California Assembly passes bill that brings state to verge of rules showdown with NCAA
The California State Assembly on Monday overwhelmingly passed a bill that would allow college athletes to more easily make money off their own name, image and likeness, beginning Jan. 1, 2023.
The vote -- initially posted as 66-0, but later shown as 72-0 with 7 not voting -- all but assures that the measure will go to Gov. Gavin Newsom (D).
Because the bill was amended after it had passed the State Senate, it will have to return there for a concurrence vote that could come as early as Tuesday, according to the office of Sen. Nancy Skinner, the bill's sponsor. However, the Senate approved its version of the bill by a 31-5 margin, and the bill’s basic intent remains unchanged.
If the legislation reaches Newsom’s desk, he will have 30 days to sign it or veto it. If he takes no action, the bill becomes law.
Although an NCAA panel is studying potential changes in the association’s policies regarding athletes’ names, images and likenesses, this sets up the prospect of a conflict between the NCAA’s amateurism rules and the laws of a state that has more than 20 Division I schools, including four members of the Pac-12 Conference.
Monday's vote came at the conclusion of discussion on the Assembly floor that was stunning in the context of the rest of the body's work during the day. Grinding through scores of bills that had virtually no opposition — and generally were voted on after brief comments by one sponsor — the Assembly spent more than 20 minutes on this bill. And six members rose to speak on the matter.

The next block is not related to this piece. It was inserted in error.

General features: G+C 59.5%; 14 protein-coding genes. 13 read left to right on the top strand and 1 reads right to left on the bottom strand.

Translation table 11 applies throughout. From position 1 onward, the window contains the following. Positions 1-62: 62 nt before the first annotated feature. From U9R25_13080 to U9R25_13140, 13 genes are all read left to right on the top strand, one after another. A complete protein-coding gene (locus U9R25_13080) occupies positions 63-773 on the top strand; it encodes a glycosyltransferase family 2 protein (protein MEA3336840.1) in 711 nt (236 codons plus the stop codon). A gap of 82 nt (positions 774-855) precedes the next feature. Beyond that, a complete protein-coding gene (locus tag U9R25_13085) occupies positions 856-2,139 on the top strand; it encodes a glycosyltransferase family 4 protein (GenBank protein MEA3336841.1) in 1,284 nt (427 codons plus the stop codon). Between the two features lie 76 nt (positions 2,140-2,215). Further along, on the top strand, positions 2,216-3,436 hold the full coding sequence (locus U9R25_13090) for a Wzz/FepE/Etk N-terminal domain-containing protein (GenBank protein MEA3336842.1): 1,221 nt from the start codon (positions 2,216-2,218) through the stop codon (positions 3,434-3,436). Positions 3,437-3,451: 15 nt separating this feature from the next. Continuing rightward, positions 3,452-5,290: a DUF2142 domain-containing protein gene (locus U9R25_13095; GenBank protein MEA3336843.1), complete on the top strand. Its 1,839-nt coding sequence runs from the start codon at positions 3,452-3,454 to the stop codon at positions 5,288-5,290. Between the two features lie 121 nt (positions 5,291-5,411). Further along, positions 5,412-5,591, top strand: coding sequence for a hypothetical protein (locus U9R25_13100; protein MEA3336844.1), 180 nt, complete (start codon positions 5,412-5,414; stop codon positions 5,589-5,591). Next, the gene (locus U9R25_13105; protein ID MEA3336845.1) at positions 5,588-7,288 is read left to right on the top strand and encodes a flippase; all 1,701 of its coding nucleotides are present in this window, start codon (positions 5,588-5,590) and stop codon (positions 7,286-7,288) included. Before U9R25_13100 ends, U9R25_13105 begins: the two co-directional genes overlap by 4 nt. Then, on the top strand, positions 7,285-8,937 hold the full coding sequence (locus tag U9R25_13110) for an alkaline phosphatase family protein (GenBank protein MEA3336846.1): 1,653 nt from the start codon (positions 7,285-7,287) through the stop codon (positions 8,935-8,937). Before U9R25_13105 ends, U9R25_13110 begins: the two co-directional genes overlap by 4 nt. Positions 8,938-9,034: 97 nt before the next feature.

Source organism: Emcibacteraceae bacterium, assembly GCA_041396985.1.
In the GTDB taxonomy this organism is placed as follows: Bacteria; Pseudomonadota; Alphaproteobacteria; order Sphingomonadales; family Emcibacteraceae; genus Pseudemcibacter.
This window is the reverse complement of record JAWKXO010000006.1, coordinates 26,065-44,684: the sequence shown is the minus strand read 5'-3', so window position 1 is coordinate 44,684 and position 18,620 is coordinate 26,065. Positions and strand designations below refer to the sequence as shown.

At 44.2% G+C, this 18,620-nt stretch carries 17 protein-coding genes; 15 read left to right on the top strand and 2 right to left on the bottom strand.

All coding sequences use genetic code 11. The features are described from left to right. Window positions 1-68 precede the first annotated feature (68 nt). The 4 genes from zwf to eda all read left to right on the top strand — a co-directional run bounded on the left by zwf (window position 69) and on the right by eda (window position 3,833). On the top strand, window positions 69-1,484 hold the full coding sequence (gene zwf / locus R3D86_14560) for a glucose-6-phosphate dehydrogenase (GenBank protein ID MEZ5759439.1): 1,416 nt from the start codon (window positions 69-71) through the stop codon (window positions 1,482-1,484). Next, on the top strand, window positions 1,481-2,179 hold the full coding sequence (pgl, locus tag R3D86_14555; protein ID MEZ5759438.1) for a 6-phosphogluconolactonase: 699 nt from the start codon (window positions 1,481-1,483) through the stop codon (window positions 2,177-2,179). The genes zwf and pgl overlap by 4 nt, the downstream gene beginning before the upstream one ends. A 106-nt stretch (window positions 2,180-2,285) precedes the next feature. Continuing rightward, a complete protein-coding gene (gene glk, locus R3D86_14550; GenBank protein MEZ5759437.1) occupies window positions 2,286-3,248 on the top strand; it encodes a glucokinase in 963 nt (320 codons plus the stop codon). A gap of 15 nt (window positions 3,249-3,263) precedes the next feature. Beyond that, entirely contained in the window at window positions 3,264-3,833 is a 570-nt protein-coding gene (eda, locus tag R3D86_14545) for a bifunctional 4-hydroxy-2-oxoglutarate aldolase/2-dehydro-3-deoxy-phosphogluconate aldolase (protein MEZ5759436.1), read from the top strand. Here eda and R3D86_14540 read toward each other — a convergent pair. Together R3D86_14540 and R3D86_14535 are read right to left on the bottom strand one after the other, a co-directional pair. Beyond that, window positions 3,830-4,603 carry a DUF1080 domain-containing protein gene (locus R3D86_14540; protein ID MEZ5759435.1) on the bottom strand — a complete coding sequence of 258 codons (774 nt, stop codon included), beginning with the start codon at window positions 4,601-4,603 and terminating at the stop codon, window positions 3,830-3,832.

"I didn't know we had so many people interested in this bill," sponsor Sydney Kamlager-Dove (D), joked at the start of her concluding marks.
She went on to castigate the NCAA for a letter that association president Mark Emmert sent in June to the chairs of two Assembly committees in June in which he implied that if the bill becomes law as it is written, California schools could face the prospect of being prohibited from participating in NCAA championships.
"I just want to say, 'NCAA, don't threaten California. Don't threaten us'," Kamlager-Dove said. "Because we have formidable schools. We have formidable alumni. And we have formidable viewership. And we can leverage those things until 2023, when this bill takes effect. I'm sick of being leveraged by the NCAA on the backs of athletes who have the right to their own name and image."